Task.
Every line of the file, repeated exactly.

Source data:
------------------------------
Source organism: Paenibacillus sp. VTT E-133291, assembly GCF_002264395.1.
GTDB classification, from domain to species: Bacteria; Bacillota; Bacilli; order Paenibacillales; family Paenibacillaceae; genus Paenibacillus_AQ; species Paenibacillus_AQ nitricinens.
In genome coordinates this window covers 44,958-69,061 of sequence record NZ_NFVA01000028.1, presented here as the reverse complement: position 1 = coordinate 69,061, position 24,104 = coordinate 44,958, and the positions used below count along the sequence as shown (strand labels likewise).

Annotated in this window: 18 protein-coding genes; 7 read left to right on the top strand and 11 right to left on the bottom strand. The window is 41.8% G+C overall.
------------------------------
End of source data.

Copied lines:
Source organism: Paenibacillus sp. VTT E-133291, assembly GCF_002264395.1.
GTDB classification, from domain to species: Bacteria; Bacillota; Bacilli; order Paenibacillales; family Paenibacillaceae; genus Paenibacillus_AQ; species Paenibacillus_AQ nitricinens.
In genome coordinates this window covers 44,958-69,061 of sequence record NZ_NFVA01000028.1, presented here as the reverse complement: position 1 = coordinate 69,061, position 24,104 = coordinate 44,958, and the positions used below count along the sequence as shown (strand labels likewise).

Annotated in this window: 18 protein-coding genes; 7 read left to right on the top strand and 11 right to left on the bottom strand. The window is 41.8% G+C overall.